In the Summer
Throughout the Alps during summer, cow herds pleasantly feed on alpine pastures high in the mountains. Herders spend the whole summer watching over the cows, seeing to the cows’ every need in the hopes of returning the cows back to their owners in the autumn, in good health. It may sound easy watching over a bunch of cows, but herders often lead lonely lives beyond making cheese and butter. Starting from August until early October, the cows and goats make their way down the Alps. At any one time, there are about 500,000 cows in Austria, 380,000 in Switzerland and 50,000 in Germany. That’s a lot of mooooooing and a whole lotta jing-a-ling-a-lingin’!
In the Autumn
Towards the beginning of September and October, herders bring the cows back down the mountain to their stables in the valley. If there were no accidents on the Alm/Alp during the summer, many regions will elaborately decorate the cows and celebrate with traditional music and dance in the surrounding towns and villages. Once they have arrived back in town, each cow is returned to their owners.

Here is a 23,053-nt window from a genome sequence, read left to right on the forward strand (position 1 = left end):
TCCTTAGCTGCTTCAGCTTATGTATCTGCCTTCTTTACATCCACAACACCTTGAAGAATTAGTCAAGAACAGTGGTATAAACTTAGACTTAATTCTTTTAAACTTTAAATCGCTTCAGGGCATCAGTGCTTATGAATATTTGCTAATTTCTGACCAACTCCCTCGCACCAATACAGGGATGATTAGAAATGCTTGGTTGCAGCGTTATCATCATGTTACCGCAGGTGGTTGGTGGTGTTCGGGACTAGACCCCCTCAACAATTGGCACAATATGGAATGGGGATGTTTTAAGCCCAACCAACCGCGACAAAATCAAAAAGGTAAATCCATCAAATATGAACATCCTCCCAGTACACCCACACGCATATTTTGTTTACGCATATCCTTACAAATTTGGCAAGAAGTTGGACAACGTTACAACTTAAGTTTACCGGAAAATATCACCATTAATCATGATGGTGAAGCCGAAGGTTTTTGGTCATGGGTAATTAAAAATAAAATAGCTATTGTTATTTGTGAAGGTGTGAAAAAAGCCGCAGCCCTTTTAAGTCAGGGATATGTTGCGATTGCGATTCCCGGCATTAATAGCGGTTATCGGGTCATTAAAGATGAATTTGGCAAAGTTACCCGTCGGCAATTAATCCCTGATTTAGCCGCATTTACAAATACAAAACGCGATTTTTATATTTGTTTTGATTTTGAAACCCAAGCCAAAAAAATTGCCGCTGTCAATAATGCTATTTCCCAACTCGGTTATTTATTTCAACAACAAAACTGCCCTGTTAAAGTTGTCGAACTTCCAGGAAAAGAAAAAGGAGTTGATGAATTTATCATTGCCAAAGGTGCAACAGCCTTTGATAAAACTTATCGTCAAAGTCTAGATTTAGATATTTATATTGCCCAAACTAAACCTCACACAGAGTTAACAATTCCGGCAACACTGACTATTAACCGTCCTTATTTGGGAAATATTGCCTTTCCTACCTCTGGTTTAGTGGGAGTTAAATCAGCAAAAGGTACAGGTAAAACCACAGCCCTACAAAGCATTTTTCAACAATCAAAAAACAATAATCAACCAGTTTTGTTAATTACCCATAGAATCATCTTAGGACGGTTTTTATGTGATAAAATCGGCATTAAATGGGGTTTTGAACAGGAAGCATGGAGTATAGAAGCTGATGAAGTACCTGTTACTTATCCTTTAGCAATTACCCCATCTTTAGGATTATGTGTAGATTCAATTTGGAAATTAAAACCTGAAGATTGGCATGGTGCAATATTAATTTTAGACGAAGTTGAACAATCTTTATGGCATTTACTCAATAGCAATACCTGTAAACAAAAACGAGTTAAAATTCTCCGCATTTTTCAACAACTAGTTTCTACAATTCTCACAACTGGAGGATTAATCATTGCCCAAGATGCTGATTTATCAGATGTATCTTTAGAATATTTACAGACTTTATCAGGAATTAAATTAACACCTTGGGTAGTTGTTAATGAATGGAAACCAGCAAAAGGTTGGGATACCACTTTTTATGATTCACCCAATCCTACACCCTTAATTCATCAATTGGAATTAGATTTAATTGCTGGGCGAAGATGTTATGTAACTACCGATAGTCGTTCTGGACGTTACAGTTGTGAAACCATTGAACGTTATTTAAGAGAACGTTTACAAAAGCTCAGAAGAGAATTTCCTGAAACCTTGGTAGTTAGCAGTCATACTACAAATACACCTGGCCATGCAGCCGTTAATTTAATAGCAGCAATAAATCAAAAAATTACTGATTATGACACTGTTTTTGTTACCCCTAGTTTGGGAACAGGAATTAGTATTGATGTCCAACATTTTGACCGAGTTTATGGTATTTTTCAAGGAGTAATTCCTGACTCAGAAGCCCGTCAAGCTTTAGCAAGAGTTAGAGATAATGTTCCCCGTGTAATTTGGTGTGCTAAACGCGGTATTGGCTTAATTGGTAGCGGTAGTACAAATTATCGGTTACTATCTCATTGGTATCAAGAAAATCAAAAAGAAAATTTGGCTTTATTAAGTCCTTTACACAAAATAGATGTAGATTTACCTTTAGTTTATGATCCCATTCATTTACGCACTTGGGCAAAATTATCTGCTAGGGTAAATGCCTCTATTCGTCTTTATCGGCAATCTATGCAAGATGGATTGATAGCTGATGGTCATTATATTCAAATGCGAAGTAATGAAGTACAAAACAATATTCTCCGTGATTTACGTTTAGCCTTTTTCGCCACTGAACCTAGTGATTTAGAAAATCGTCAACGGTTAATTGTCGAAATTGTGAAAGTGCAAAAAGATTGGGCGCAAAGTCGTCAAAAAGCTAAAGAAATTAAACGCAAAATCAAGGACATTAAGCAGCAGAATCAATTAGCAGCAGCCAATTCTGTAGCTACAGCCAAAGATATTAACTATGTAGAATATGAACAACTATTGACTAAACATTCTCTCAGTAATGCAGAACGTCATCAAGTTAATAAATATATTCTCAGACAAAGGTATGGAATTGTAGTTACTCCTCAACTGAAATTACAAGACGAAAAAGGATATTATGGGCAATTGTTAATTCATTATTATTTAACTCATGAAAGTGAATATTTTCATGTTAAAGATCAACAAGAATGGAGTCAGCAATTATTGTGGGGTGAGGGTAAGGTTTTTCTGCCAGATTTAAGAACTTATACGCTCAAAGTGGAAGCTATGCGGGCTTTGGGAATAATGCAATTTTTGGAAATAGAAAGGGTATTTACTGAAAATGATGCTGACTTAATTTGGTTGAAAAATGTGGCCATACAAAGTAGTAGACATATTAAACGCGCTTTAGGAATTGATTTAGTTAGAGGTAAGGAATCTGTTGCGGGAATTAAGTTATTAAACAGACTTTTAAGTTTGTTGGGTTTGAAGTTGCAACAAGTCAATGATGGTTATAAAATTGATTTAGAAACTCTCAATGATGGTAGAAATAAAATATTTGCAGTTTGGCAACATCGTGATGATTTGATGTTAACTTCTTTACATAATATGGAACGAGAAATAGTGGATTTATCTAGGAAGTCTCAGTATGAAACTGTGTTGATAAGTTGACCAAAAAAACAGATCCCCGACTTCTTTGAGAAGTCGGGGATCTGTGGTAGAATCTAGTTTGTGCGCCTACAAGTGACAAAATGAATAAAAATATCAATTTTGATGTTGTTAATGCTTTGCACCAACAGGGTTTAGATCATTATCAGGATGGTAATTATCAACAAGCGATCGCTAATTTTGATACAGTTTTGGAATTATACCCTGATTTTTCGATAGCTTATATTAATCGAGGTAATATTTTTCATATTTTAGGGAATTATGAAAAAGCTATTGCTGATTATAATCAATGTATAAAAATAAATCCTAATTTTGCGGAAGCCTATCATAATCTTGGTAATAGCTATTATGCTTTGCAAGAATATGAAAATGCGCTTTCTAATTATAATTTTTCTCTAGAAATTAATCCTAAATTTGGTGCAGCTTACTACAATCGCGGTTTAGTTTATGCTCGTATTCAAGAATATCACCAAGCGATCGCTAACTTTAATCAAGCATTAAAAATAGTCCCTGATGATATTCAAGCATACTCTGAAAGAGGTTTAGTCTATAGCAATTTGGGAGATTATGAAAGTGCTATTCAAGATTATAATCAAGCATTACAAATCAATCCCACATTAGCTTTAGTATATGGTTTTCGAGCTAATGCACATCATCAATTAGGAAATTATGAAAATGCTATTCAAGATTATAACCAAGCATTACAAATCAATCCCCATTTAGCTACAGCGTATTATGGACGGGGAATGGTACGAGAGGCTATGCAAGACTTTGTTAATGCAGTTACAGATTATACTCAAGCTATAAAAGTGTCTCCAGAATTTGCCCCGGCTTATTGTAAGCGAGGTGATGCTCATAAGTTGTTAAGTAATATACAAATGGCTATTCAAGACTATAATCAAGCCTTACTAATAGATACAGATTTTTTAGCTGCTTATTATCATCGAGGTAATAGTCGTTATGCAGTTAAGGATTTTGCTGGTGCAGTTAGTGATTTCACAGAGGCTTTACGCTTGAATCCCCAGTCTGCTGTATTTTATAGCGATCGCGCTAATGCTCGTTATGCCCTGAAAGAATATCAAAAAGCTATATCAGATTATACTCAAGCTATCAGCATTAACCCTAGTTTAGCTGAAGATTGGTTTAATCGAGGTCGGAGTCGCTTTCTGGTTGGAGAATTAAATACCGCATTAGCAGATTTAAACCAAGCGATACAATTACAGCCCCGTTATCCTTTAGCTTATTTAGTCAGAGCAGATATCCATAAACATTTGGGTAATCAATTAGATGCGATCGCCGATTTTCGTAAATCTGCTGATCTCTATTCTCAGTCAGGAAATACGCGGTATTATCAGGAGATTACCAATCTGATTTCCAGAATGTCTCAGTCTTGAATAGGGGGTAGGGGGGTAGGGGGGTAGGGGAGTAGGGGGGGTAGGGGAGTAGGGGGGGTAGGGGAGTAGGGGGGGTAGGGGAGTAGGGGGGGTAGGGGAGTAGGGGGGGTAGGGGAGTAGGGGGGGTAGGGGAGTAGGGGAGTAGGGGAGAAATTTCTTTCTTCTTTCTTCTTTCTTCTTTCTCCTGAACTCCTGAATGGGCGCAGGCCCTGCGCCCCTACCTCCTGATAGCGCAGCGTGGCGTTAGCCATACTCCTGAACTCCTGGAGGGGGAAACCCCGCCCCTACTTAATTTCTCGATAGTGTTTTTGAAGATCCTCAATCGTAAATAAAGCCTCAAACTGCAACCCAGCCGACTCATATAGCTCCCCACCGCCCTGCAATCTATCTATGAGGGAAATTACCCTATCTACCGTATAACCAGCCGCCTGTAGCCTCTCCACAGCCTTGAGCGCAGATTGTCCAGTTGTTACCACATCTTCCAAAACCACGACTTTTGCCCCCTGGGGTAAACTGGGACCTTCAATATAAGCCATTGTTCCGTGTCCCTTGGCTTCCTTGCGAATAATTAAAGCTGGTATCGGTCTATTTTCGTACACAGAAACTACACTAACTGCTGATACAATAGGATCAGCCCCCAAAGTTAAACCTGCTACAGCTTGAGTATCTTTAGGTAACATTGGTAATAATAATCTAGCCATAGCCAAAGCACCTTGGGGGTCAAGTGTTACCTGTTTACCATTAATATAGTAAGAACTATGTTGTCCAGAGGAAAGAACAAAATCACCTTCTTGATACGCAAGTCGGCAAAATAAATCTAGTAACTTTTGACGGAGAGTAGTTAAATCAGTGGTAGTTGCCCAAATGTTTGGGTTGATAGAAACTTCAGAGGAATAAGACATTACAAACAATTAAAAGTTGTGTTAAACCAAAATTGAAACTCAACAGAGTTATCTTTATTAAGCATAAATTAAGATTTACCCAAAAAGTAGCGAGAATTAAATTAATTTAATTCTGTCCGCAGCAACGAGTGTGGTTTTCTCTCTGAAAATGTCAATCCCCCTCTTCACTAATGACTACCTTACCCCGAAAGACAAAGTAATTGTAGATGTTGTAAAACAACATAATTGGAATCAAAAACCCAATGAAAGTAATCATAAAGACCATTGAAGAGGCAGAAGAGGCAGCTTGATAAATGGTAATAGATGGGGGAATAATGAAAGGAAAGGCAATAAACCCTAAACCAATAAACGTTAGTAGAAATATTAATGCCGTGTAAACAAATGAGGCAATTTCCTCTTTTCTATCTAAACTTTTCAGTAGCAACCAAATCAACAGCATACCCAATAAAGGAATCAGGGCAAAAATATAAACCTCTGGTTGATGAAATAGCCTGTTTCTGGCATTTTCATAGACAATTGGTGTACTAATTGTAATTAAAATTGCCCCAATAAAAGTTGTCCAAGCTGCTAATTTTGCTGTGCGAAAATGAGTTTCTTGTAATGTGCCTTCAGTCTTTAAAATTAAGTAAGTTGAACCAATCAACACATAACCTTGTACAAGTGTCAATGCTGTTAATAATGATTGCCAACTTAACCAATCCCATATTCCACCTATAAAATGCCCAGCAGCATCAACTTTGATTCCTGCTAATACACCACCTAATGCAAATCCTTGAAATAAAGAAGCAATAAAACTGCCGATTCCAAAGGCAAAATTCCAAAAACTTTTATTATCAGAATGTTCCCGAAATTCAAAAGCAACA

If all goes well, the leading cow, ‘Kranzkuh’, is decorated with an elaborate headdress while the other cows follow behind, in what is known as a cow train with a traditional crown called a “Fuikl”. No cow is left without its bit of schmuck. Not only are the cows decorated with their pretty fancy crowns, but they are still wearing their very loud and lovey cow bells, which jingles and dingles with every step they take. I mean, where else in the world can you find cows dressed up like royalty?!
The colorful crowns are handmade by the farmers themselves, weaving them from spruce and fir branches and decorate them with colorful wood shavings. Each crown takes around 60 hours to make and required nimble fingers to achieve this meticulous work!
The celebration of crowning the cows is a tradition, like Erntedankfest, a “Thanksgiving celebration by the towns people giving thanks to God for yet another successful summer season and healthy livestock.
However, not all cow festivals are created equal. While you can find an Almabtrieb in practically any village near the Alps, some might not make a flashy show of it and simply walk their cows home. Others, like in Königssee are a bit more lavish and are quite the tourist attraction these days with a few festival booths set up offering food and of course, beer.